Thursday, March 17, 2016

Isabel Roberts at Greenwood Cemetery - Orlando

Yesterday there was a ceremony honoring Isabel Roberts at the historic Greenwood Cemetery in Orlando, Florida.

Civic leaders, architects, historians, and many others who have an admiration for Ms Roberts and her life's work came together to dedicate a new grave marker at the site where she was buried alongside her mother Mary Roberts and her sister Charlotte, in 1955.

As a part of the program, I shared a talk called "Remembering Isabel Roberts".  It was a brief biographical sketch about her life, education, and work, in the Oak Park Studio and as one of the two partners in the Orlando architectural firm, Ryan and Roberts.  The next photo shows me with the grave marker.

For 61 years, Isabel Roberts' final resting place has gone mostly unnoticed.  Which parallels what happened to the awareness of her contributions to the architectural environment in the Chicago area and in Central Florida.

While in Frank Lloyd Wright's employment in his Oak Park Studio throughout its creative years, Isabel Robetrs is known to have designed the prairie style windows in a number of Wright's homes.  She was one of two of his last employees who kept the Oak Park Studio open as work that was on the boards was completed, after Wright went off to Europe with Mrs. Cheney.  In her application for membership  in the AIA, Isabel Roberts listed her own home and the K C DeRhodes Residence in South Bend, Indiana, as her work.  Isabel was an architectural designer.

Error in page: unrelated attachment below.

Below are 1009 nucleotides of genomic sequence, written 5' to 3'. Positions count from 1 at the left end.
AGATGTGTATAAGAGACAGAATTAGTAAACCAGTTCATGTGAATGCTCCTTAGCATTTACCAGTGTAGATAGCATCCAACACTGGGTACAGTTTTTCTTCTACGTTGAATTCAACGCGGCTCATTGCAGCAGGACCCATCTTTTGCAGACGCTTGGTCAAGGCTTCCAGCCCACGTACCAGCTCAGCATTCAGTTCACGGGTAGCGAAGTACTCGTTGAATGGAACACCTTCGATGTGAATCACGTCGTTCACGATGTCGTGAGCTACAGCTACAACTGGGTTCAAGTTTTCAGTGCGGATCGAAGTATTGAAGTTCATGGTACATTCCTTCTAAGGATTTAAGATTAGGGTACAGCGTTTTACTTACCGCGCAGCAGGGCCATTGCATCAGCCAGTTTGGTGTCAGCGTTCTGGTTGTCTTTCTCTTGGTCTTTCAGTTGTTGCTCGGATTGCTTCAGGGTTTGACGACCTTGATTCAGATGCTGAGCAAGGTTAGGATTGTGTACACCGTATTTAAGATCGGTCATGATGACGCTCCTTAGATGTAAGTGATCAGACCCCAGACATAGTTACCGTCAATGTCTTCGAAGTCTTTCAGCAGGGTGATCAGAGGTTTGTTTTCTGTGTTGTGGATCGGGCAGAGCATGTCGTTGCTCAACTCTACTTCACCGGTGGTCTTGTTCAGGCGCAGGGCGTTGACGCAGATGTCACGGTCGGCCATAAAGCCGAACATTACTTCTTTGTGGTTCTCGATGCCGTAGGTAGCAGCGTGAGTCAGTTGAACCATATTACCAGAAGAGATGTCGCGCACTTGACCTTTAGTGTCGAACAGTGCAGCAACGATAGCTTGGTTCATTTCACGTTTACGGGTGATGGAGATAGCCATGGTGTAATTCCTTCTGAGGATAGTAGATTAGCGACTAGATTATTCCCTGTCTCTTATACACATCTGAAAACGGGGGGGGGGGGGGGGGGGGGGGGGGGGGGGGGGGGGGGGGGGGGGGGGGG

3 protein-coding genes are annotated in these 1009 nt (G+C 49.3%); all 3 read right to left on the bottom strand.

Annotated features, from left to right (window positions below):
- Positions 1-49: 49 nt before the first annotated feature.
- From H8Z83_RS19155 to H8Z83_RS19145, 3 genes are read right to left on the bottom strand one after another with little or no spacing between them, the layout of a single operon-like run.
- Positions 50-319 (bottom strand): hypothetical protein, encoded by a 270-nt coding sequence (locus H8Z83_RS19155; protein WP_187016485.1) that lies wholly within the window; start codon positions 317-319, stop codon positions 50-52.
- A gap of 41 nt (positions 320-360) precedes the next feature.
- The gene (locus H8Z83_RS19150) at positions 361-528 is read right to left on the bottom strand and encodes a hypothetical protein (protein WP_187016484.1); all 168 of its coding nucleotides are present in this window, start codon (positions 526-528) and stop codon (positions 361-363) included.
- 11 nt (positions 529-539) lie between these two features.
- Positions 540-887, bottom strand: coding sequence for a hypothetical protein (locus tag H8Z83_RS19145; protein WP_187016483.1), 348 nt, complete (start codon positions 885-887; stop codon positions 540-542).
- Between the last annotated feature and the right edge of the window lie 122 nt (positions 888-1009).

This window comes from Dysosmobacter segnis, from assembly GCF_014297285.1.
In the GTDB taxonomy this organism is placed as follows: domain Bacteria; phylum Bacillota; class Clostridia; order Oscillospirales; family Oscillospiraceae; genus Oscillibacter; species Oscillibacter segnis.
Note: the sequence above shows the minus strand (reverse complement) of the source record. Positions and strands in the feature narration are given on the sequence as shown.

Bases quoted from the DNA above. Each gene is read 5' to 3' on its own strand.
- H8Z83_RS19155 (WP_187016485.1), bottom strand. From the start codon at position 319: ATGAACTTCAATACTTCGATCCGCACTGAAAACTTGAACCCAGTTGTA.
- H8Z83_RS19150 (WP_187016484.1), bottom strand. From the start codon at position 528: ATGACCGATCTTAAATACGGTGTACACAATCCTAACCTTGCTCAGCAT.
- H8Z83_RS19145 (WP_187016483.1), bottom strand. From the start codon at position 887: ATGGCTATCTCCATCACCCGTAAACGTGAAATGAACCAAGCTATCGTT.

There is no reasons to doubt the truth of her claim, as her fellow architects from Chicago state in letters of recommendation written on her behalf.  Hermann Von Holst (who oversaw the work at the Oak Park Studio after Wright departed) and John Van Bergen (a noted Chicago architect who was the other continuing member of the original Oak Park staff, after Wright had gone), both offered clear reference to Isabel's gifts as an architect.  Most importably, so did Wright himself, in a letter that begins with a breezy "To Anyone, Anywhere" and goes on to say that Isabel is an architect.

In 1920, Isabel moved from River Forest, Illinois, to St. Cloud, Florida.  There, she entered into an architectural practice with Ida Annah Ryan, the first women in the USA to receive a masters degree in architecture (from MIT).   Throughout the 1920s, they created some of the most notable buildings in the Orlando area, in both the Prairie Style and in the Mediterranean Revival idiom.  Some are now gone, some are still there, including the partners' own home and studio, and The Matilda Fraser Residence, one of the finest homes from their hands, built for a educator and women's suffrage friend of Anna Idah Ryan's who, like Ryan, moved from Boston to Orlando in the 1920s.

There are other fine examples of their work in St Cloud, including this Prairie Style house:

Most of this was long forgotten, because no one was around to tell the story.  Some of it was forgotten because as time progressed, the accomplishments of all of the Oak Park Studio draftsmen (five men and two women) were subsumed into the celebrated genius of Wright himself.

It is still a challenge for women in the field of architecture.  Think what a challenge it was for Isabel Roberts and Idah Ryan a century and more ago.  Their work - although still there as a reminder of their creativity - became obscured over time.

The placing of the grave marker on Isabel Roberts' grave is one step in helping our collective memory.  Another would be to identify those works of Ryan and Roberts which are still standing, and gracing our communities, so that they receive the recognition they deserve.  If you know of such structures, please contact me.